Again, this is a corrective wave, so there are still a myriad of ways this can still mutate and rally higher. Only when we start breaking trendlines, support lines, and some important MAs will this rally be over and a correction will begin. Not before.

Monday, February 21, 2011

The BPSPX and the Secular Bear Count

My friend Columbia recently put up an excellent observation on the BPSPX (http://elliottwavetrendsandcharts.com/wordpress/?p=331). I have been messing around with a long term BPSPX chart of my own. And recent market action is forecasting an important development (assuming my large count theory is even remotely right).


1) Not All Five-Wave Moves Are Impulses: A Short Treatise on Elliott Wave
2) Another Impulse Wave Study: A Look at the 1974-1975 Low and Rally
3) Historical Count: 2002-2007
4) Five-Wave Structures Revisited: The Identification of an Impulse Wave
5) The Large Count with Historical Perspective
6) The Large Count with Historical Perspective (Part 2)
7) Macro Thoughts and Observations. Is the Bear Market Dead? Is this the Start of a new Secular Bull Market?
8) Bear Market Momentum Internals: Examination of Moving Average 'Price Stretching'
9) Lessons (To Be) Learned... again.
10) Secular Bear Market Projection in Historical Context
11) Wave Speeds and Log Charts (and No, the large count is still not an impulse)

There are three major observations that I have made with my analysis

1) The P2 count is (mostly) dead. It is still technically possible for the SPX, although many major indices have already invalidated it by making higher highs than the 2007 peak. As soon as the April peak was taken out, I abandoned that count (in November). For more of my reasoning on that, see beginning of this post: Macro Thoughts and Observations. Is the Bear Market Dead? Is this the Start of a new Secular Bull Market?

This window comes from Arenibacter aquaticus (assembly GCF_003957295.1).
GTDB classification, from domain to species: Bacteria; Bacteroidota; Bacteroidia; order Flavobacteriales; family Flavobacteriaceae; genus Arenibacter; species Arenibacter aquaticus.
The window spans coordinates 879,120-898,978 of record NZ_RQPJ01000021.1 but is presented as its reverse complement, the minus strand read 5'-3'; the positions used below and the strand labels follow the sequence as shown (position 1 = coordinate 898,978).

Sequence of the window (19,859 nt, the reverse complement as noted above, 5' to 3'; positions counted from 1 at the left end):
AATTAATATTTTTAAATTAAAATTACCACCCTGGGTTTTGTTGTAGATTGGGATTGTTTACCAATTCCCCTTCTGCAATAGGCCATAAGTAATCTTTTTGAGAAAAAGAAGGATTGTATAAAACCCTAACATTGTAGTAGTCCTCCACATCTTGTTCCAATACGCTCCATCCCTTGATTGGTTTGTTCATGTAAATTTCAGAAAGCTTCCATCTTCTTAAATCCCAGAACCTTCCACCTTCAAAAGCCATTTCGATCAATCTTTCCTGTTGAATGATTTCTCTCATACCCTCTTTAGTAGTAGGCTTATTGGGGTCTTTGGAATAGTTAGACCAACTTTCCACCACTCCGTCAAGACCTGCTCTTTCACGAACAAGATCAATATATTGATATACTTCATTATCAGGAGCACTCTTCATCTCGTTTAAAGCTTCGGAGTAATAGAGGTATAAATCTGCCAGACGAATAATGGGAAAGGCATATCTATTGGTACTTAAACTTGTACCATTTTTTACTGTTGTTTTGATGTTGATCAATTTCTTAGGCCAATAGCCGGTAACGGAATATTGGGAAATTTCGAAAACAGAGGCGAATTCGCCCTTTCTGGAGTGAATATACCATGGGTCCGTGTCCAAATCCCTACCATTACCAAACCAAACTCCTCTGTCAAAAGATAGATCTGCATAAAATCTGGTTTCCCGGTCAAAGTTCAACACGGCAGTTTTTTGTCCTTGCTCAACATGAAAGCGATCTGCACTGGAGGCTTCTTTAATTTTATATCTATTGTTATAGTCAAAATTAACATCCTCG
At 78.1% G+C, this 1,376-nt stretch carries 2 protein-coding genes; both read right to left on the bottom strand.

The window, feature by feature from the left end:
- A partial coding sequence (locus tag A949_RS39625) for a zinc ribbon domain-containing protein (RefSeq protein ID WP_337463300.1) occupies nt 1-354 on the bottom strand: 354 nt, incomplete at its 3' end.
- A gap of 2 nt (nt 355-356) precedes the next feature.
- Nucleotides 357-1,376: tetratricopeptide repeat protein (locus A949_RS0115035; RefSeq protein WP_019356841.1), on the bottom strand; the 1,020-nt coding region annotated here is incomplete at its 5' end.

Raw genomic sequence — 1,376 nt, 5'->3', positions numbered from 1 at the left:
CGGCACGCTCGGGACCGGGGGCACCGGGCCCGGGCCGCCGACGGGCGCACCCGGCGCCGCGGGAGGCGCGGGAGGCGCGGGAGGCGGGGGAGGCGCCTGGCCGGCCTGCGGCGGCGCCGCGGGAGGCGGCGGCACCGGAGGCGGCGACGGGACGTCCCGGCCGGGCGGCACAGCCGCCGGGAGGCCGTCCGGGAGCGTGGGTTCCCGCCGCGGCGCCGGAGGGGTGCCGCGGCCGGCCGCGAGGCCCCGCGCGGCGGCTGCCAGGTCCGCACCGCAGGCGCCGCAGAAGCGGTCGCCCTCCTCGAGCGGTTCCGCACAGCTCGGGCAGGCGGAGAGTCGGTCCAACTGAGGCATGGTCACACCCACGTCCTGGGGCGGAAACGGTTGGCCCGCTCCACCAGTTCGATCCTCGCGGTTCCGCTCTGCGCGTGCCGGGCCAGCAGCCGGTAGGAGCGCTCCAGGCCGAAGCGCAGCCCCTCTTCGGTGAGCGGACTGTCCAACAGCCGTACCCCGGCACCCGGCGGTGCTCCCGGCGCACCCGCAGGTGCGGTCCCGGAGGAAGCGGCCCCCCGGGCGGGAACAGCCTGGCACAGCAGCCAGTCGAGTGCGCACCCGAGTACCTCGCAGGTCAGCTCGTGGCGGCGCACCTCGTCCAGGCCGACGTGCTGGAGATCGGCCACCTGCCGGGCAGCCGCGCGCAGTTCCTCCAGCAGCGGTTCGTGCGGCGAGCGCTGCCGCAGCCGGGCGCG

2) The secular bull market count is invalid (i.e. we do not have a major impulse up starting from the March 2009 low). See references #1, #2, #4, #5, and #11 above for (much) more detail on this.

3) The count is significantly more complicated that I think most are assuming. I have seen either a "major" (decades long) top call here, or the resumption of a "Fed-induced" inflation rally. I think both really miss the mark.

I have been studying market internals with respect to this rally and comparing it to 2002-2007 (which I think is a *very* relevant comparison wave). My studies have led me to compare this current secular bear to the 1966-1975 bear market. Not only because I believe they are both 4th waves (I believe 1966-1975 was a Cycle Degree 4th wave and the current secular bear is a SuperCycle 4th wave: Secular Bear Market Projection in Historical Context), but also because the internal wave structures and the wave momentum characteristics are remarkably similar.

From Bear Market Momentum Internals: Examination of Moving Average 'Price Stretching':

The 1966-1975 Bear Market:

The 2000-20xx Bear Market:

This leads me to my BPSPX (Bullish Percentage of SPX stocks) observations. My BPSPX study goes hand in hand with my 'price stretching' study above.

First, here is the chart and I will discuss observations below:


A) This is yet another reason why I don't think a 'major' top is occurring here (i.e. the end of P2). The BPSPX this week made its highest reading ever. But we can clearly see from the last two major peaks that the BPSPX does not peak at the end of a rally. It peaks well before the end (usually by a couple of years).

This very much goes in line with all of the sentiment surveys, and the people interpreting them saying "major bullish sentiment is the sign of a top!". While it is true that bullish sentiment accompanies tops, simply because we have bullish sentiment doesn't mean we have a top. Right now we are in the phase of 'it takes bulls to make a bull market' (as Guy Lerner points out). So I am much more inclined to see bullish sentiment as a coincident indicator rather than a contrarian indicator. There will be a time in the future when other drivers are in divergence (such as analysts estimates compared to actual earnings) and this does eventually become a contrarian indicator again. But (IMO) that time is not now.

So based on the behavior of the last two major market tops, the BPSPX is saying that this is likely not a major market top. The VIX is also saying the same thing: The VIX and Market Tops and Bottoms

B) The BPSPX (during 2002-2007) peaked at the end of the first leg of the rally, right before a consolidation period. And I think a similar setup is now occurring.